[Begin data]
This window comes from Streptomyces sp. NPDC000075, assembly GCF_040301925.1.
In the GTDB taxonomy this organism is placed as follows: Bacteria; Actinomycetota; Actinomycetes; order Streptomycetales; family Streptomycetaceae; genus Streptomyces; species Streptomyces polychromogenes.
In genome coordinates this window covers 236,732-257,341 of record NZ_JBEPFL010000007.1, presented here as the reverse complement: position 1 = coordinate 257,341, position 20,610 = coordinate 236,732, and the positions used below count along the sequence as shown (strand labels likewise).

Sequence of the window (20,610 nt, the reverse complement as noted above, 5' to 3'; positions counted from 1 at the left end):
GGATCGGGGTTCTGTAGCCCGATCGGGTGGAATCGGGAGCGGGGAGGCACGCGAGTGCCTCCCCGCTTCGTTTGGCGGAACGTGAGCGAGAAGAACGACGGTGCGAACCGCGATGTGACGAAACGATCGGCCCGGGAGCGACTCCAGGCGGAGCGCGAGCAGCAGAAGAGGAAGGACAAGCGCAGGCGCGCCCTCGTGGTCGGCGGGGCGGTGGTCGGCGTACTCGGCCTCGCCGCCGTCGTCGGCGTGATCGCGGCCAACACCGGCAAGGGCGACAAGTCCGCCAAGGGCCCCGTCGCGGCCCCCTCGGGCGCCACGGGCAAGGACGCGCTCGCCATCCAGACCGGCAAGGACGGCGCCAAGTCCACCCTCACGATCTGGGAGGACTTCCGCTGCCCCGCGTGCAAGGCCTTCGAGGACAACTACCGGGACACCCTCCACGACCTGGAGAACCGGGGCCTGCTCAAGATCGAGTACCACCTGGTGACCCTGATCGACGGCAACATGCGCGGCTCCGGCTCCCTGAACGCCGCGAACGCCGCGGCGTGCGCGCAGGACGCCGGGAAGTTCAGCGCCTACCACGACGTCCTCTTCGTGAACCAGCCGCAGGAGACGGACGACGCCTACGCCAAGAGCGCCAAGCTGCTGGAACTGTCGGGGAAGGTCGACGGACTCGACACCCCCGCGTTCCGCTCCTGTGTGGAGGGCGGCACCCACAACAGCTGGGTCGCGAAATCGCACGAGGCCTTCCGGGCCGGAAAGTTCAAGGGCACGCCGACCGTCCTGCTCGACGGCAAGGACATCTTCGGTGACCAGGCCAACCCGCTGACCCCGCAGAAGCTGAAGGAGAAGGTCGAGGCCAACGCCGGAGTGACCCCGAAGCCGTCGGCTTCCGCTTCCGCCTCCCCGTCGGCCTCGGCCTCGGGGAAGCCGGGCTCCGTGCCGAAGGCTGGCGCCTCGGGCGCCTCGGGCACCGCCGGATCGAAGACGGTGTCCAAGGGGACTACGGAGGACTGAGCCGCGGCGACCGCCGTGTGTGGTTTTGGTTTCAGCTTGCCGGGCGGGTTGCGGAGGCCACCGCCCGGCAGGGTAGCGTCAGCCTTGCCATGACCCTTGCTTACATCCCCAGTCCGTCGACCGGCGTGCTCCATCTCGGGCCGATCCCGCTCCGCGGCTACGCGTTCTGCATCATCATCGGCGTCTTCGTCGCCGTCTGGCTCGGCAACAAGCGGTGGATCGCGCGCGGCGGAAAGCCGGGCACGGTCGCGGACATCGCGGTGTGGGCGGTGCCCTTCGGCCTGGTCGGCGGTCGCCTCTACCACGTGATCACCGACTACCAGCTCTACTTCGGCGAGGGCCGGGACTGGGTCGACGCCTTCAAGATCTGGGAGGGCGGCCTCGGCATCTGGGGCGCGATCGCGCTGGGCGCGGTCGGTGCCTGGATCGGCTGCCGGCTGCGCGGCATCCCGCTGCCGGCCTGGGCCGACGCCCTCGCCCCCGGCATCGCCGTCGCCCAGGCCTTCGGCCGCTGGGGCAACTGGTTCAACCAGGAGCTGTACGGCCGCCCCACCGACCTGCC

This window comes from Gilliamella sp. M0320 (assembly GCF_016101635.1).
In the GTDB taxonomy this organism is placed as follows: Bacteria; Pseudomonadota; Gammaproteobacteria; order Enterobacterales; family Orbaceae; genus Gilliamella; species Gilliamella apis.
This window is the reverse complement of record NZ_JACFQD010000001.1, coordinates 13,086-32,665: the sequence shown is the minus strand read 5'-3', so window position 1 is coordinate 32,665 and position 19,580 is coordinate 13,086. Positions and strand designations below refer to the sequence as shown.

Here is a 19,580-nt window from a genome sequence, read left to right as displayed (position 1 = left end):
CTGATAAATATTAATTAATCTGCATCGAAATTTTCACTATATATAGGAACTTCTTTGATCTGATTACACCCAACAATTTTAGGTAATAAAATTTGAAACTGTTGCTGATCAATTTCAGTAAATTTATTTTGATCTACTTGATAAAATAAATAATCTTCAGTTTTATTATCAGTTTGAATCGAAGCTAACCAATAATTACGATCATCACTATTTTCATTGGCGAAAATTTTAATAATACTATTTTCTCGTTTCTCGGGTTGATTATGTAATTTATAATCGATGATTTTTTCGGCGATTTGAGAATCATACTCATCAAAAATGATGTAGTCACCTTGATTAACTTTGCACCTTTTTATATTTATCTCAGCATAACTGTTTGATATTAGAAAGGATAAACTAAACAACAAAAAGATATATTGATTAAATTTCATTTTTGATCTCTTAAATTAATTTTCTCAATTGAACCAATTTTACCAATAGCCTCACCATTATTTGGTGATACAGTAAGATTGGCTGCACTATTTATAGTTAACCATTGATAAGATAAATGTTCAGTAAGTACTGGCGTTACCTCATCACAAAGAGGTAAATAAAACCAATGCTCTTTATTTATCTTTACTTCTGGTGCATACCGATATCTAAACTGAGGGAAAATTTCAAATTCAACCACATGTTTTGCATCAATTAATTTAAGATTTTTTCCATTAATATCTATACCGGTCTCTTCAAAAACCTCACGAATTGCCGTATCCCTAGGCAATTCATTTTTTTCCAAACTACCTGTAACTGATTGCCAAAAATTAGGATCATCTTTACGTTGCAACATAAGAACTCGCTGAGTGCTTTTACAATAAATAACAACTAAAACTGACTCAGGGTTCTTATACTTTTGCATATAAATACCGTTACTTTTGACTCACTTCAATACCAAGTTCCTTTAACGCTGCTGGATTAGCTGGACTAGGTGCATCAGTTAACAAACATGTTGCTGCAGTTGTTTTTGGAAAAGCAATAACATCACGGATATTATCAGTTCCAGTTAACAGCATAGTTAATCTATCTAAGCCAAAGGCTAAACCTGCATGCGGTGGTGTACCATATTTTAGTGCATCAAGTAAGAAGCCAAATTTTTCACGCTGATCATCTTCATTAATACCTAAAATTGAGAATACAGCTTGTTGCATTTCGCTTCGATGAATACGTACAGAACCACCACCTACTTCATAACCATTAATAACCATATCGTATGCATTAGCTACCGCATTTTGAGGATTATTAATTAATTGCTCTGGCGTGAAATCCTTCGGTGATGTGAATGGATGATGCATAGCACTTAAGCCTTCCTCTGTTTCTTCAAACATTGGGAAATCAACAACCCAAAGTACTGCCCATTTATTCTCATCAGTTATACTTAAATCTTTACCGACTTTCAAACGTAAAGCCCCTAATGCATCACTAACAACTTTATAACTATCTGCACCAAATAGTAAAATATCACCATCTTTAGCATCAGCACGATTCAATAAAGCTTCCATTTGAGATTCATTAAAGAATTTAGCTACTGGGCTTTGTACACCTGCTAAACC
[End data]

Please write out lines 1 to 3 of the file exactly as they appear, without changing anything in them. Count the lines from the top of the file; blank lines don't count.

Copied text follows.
This window comes from Streptomyces sp. NPDC000075, assembly GCF_040301925.1.
In the GTDB taxonomy this organism is placed as follows: Bacteria; Actinomycetota; Actinomycetes; order Streptomycetales; family Streptomycetaceae; genus Streptomyces; species Streptomyces polychromogenes.
In genome coordinates this window covers 236,732-257,341 of record NZ_JBEPFL010000007.1, presented here as the reverse complement: position 1 = coordinate 257,341, position 20,610 = coordinate 236,732, and the positions used below count along the sequence as shown (strand labels likewise).